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Metis Lighthouse

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Building the First Metis Beach Lighthouse
In 1873, R. Cameronof Lancaster,Ontario, was given the contract to build a lighthouse at Metis. Cameronhad already built several lighthouses along the St. Lawrence near the Thousand Islands. The construction cost $3518 of which the lighting and accessories accounted for $1425. The lighthouse was built of wood and was 40 feet high. The Light tower was made of iron and 7 1/2 feet in diameter.
The lighthouse was opened on October 20, 1874. The first lighthouse keeper, J. Jules Martin, lived in quarters at the base of the tower. Then, as now, the lighthouse was painted red and white, the building in white and the tower and lantern both red. The lighthouse changed little in appearance over the next three decades. The 1906 edition of The St. Lawrence Pilot described it for passing mariners:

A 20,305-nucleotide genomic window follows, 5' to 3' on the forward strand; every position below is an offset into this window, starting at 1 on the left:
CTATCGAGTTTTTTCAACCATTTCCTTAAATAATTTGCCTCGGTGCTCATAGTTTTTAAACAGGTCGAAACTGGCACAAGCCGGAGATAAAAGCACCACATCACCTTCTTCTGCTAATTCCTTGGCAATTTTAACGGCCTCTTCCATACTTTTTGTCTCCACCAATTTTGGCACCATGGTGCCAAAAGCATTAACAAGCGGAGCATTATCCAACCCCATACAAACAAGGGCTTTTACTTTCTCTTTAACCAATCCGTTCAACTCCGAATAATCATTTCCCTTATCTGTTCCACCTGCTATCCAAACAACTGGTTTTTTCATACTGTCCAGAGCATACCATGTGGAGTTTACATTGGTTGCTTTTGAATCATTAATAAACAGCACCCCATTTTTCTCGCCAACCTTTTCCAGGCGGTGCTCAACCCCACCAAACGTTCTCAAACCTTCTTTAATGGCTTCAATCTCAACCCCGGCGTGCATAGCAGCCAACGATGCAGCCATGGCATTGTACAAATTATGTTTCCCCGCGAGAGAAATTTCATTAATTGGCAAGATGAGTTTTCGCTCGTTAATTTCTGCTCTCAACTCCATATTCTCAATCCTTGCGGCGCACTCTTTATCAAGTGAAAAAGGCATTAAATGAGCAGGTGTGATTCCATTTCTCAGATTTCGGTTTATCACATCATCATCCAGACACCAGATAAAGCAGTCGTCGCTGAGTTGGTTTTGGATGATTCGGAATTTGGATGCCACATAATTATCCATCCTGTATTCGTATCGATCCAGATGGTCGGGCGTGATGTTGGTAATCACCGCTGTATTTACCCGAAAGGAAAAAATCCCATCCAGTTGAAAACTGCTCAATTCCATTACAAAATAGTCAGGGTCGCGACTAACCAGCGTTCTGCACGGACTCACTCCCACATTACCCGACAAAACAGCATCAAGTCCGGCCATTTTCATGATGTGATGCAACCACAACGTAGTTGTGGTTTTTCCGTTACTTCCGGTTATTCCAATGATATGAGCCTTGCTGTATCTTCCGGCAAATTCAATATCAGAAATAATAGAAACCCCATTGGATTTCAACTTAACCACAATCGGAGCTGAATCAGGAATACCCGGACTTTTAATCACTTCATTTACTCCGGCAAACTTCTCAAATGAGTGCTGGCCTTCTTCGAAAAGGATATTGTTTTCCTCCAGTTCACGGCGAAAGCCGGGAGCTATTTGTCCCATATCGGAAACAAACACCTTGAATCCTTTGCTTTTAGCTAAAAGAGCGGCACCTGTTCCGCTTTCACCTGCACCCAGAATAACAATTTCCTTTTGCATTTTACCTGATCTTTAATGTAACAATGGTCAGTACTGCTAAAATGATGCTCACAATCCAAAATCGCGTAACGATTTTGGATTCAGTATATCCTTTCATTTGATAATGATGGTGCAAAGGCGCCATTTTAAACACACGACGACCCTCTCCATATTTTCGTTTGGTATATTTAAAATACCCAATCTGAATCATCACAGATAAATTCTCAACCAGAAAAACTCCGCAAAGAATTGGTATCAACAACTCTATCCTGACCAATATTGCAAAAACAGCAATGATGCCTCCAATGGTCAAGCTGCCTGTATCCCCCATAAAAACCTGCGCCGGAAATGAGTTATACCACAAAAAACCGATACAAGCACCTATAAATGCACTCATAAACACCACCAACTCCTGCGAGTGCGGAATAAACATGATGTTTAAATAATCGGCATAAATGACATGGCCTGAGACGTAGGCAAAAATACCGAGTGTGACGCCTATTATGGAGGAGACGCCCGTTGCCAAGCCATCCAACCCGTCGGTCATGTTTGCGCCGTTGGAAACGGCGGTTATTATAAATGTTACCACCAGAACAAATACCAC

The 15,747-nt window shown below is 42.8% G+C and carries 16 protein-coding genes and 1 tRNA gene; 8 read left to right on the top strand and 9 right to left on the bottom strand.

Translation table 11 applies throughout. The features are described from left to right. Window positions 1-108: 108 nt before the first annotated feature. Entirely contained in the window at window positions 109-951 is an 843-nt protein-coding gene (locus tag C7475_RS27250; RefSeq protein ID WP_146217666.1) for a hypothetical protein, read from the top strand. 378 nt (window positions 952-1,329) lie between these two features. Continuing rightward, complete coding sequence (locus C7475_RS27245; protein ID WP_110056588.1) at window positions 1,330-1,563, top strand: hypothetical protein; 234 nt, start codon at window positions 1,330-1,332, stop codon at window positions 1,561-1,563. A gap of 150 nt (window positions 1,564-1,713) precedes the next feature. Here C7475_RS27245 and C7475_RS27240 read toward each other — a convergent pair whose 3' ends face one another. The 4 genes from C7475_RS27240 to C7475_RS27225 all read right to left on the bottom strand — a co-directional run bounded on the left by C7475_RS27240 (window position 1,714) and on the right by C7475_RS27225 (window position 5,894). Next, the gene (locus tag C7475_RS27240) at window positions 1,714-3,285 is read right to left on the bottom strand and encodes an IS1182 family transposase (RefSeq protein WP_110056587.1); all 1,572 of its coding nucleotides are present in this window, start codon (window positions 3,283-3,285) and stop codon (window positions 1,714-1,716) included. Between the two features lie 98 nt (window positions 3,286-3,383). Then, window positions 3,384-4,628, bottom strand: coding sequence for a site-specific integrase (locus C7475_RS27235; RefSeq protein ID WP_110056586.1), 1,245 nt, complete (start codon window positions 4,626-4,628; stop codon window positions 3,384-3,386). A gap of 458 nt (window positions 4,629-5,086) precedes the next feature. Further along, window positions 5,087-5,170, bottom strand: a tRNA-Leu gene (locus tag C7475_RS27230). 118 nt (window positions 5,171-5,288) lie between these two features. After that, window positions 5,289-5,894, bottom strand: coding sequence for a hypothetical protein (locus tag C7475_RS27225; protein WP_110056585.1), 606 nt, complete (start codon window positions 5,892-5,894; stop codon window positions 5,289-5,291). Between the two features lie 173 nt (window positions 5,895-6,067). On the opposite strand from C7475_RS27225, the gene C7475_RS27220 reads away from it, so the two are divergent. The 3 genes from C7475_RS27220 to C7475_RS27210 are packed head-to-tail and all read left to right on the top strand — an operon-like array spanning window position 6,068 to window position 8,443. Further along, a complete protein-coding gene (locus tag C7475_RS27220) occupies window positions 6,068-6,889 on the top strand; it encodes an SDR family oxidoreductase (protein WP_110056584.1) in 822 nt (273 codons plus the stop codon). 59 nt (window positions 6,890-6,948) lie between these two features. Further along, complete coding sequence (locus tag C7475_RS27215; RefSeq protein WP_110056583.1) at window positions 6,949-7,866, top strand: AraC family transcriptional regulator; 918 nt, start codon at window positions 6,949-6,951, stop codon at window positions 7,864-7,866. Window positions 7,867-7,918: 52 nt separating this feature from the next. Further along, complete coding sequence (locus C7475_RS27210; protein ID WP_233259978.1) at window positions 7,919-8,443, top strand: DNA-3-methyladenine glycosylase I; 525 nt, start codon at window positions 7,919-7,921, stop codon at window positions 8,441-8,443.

"A square lighthouse, 40 feet [12.2 m] high, and painted entirely bright red, on Metis point, exhibits, at 56 feet [17 m]high above water, an alternating light showing red and white alternately every minute, which should be seen from a distance of 13 miles in clear weather. The keeper's dwelling is attached to the lighthouse...there is a telegraph and sign station at this lighthouse."

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